3. Mr. Ashish Dagli, appearing for the petitioners, has contended that the complaint ex-facie is not maintainable and the same is nothing but a clear example of abuse of the process of law. He has further contended that before filing of the present complaint, there was one another complaint lodged on 9th of March, 2005 being C.R. No. I-89 of 2005 against petitioner No. 1 alleging that with the help of bogus documents, petitioner No. 1 got himself appointed as Director and the complainant is running Security Services as Managing Director and the date of her appointment was shown as 10th May, 2004 and therefore, the documents appear to have been concocted. He has further contended that petitioner No. 1 simultaneously has filed criminal case against three persons including respondent No. 2 for the offences punishable under sections 46, 420, 467, 468, 471 read with section 120B of IPC alleging that appointment of respondent No. 2 as Managing Director is based upon fraud and concocted documents created by respondent No. 2 and Form Nos. 23, 32 and 25 C were got signed on behalf of the person, who was in ICCU ward at the hospital. Based upon which, the said complaint was processed and when the case was investigated before the very same Police Station, this second complaint came to be filed by respondent No. 2 implicating other members as accused including petitioner No. 1 making almost similar grievance for which, an appropriate remedy before the civil forum is very much available. He has drawn the attention of this Court that before filing the complaint by respondent No. 2, petitioner No. 1 had filed detailed representations before the authority including police, Home Department and Police Commissioner and by referring to these representations, it has been contended that the apprehension which was voiced out against respondent No. 2 has come true and this complaint is an outburst of the proceedings initiated by petitioner No. 1 and therefore, apparently, the complaint in question is nothing but a clear example of the abuse of the process of law. He has further contended that way back in the year 2005, even a legal notice was also given to State Bank of Saurashtra, Baroda, whereby petitioner No. 1 has requested his pleader to intimate not to permit respondent No. 2 and his associates to operate the bank account of SCI International Securities Limited and therefore, entire chronology of events and the grievance which is voiced out is nothing but a clear example of civil dispute and without resorting to appropriate forum, with a view to put pressure upon petitioner No. 1, this complaint came to be filed. Mr. Dagli has further contended that it is seriously in dispute how the signature of brother of petitioner No. 1 of a meeting dated 10th May, 2004 was secured particularly when his brother was suffering from the disease and was actually admitted in ICCU Ward of Medi Surge Hospital and passed away on 12th of May, 2004. He has further contended that, in fact, the sister-in-law of the petitioner i.e. wife of Sureshchandra Shukla was residing at Uttar Pradesh and number of documentary evidences were produced before the investigating agency when the earlier complaint was made that she is the legally wedded wife and Vilaspati is the daughter out of wedlock of the deceased with Hira Rani and therefore, the situation is such where respondent No. 2 found herself in helpless condition and when she is not likely to succeed as per her wishes in the first complaint and therefore, this present complaint in question is filed as a counterblast to the complaint filed by petitioner No. 1 which is with a view to divert the attention from the core issue. According to him, second complaint ought not to have been registered at all as substantially the allegations are part and parcel of the earlier complaint and grievance in which, father of the petitioner has also been implicated and arraigned as an accused person which indicates the sole purpose of respondent No. 2 in filing such false and frivolous complaint and therefore, by referring to this factual data, he has contended that background of facts are such wherein the entire second complaint is required to be held as not maintainable and therefore, requested the Court to grand the relief as prayed for in the petition. To substantiate his contentions, he has referred to following decisions which are to be dealt with in this judgment at an appropriate stage:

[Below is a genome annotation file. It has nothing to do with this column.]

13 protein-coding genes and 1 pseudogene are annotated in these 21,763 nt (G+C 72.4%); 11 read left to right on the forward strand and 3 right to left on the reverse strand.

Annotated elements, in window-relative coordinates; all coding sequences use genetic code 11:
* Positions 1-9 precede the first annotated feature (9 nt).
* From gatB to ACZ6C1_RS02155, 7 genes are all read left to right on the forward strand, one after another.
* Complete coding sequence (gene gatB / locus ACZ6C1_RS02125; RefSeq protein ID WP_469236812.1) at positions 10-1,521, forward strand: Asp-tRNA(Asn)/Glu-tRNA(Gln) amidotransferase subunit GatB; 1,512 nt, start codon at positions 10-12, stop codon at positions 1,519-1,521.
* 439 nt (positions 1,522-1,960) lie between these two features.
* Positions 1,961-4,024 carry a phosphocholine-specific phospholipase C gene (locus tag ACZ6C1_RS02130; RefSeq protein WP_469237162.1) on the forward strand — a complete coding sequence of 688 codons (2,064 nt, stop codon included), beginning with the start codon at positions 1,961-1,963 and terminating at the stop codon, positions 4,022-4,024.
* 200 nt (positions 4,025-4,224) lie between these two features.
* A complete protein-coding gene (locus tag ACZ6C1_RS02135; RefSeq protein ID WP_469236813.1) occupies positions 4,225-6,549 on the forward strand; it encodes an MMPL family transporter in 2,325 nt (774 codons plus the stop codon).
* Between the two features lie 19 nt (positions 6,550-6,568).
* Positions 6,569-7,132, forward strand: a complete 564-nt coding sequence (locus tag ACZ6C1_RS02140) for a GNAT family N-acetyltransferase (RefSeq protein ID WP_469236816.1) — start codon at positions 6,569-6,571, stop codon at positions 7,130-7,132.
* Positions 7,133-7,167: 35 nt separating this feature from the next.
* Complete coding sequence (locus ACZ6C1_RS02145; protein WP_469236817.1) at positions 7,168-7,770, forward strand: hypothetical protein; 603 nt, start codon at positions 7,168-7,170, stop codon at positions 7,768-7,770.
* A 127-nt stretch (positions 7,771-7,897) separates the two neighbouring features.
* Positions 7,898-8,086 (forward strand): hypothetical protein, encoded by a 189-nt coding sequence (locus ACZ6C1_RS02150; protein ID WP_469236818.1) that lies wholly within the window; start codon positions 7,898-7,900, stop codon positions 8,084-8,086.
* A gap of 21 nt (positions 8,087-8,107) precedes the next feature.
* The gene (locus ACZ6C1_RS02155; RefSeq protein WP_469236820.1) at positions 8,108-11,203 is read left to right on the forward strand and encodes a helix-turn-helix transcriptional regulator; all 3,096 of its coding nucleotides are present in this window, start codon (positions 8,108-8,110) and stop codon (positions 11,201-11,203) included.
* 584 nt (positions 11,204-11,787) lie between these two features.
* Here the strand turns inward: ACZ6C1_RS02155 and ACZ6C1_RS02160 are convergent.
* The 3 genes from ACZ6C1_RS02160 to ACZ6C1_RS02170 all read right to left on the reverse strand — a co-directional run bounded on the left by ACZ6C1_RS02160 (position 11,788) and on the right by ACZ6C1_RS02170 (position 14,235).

“i. MANU/SC/0365/2001 : (2001)6 SCC page 181 reported in T.T. Antony v. State of Kerala and Others.